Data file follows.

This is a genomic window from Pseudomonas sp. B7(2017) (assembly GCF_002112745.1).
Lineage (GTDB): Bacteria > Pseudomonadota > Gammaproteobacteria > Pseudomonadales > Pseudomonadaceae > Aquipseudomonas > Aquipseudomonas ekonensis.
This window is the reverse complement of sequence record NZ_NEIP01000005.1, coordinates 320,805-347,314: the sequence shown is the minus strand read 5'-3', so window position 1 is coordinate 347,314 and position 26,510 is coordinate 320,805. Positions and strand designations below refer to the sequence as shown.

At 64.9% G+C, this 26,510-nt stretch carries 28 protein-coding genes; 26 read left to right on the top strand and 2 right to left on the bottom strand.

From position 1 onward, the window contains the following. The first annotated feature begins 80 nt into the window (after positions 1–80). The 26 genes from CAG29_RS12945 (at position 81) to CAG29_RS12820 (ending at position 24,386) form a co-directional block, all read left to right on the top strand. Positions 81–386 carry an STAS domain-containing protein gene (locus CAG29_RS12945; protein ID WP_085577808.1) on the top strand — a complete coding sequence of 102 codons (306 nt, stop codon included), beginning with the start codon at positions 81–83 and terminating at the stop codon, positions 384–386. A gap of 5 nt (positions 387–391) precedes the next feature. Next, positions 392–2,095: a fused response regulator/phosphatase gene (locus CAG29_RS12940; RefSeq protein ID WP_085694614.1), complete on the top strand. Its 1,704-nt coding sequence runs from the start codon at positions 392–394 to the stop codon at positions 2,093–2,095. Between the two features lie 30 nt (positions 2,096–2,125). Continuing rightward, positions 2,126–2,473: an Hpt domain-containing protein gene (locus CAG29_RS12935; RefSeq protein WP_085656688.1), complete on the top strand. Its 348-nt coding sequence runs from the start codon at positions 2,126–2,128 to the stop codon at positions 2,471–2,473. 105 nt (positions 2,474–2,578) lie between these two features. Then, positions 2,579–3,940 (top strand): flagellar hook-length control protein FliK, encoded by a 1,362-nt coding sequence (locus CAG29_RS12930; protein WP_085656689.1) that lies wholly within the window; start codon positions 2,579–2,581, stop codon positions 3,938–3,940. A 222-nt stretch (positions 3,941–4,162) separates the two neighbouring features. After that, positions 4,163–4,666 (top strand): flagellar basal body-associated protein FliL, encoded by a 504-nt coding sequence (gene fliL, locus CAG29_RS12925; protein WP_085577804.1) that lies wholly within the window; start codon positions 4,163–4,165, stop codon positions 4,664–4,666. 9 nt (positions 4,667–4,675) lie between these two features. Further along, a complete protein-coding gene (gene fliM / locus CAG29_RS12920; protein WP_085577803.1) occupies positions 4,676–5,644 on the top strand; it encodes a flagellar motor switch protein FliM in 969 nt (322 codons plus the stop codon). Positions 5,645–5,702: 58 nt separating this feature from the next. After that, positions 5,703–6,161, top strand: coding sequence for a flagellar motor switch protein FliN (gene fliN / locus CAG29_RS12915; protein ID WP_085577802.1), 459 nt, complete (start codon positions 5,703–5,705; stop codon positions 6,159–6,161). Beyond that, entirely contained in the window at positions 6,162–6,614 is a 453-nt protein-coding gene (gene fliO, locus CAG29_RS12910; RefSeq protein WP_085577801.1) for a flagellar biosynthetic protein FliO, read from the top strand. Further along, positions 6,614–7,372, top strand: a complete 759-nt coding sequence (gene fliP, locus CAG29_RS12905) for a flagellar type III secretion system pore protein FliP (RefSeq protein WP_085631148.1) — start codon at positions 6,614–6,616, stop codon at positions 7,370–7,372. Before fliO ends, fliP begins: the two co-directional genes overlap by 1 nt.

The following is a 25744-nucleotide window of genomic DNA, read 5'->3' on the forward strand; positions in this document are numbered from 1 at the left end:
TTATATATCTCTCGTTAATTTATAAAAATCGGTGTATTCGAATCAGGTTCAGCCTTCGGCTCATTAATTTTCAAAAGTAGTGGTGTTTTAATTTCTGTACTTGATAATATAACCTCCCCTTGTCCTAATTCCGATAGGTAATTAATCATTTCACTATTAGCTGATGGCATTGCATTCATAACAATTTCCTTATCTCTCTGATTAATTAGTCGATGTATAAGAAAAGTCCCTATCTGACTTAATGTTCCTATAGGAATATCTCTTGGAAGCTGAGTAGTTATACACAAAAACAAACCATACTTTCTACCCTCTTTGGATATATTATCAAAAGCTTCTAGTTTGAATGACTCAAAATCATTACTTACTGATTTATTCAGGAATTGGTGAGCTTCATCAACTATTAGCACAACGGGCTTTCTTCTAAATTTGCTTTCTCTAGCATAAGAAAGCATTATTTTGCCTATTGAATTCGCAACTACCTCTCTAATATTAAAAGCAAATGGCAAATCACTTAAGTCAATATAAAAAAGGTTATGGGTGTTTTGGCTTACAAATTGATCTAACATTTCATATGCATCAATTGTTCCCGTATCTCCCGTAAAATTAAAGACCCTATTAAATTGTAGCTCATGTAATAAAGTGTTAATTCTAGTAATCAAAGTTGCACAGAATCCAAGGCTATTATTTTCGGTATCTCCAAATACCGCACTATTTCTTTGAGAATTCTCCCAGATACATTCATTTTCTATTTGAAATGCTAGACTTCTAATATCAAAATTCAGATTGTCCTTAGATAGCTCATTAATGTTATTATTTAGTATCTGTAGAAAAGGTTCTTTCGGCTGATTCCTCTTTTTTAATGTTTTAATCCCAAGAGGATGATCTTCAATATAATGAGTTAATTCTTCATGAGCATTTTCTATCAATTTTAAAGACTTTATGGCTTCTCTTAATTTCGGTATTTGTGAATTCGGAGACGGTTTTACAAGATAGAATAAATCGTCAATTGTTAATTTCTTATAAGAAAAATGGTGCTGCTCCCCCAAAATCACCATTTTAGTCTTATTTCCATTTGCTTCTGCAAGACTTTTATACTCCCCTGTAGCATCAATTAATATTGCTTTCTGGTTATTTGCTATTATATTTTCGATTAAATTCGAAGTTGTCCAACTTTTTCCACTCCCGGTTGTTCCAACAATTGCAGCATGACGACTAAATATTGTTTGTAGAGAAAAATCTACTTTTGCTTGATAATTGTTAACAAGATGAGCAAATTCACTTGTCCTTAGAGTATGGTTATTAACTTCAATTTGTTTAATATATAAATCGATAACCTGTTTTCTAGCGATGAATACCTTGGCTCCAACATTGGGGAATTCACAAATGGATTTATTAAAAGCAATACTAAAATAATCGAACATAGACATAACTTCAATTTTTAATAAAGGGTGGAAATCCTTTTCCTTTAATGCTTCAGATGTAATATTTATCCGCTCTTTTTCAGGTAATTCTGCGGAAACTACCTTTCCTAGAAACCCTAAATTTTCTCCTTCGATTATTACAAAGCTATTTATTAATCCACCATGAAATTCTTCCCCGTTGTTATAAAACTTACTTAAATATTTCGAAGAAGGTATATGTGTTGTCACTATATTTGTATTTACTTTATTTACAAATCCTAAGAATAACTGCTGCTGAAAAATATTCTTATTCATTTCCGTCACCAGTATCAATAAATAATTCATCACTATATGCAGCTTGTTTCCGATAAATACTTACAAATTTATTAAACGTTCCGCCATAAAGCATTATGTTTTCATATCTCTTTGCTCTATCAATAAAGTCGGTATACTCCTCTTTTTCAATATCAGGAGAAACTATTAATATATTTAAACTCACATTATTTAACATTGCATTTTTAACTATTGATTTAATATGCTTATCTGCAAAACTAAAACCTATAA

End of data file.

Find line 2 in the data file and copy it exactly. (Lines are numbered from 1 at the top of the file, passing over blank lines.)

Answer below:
Lineage (GTDB): Bacteria > Pseudomonadota > Gammaproteobacteria > Pseudomonadales > Pseudomonadaceae > Aquipseudomonas > Aquipseudomonas ekonensis.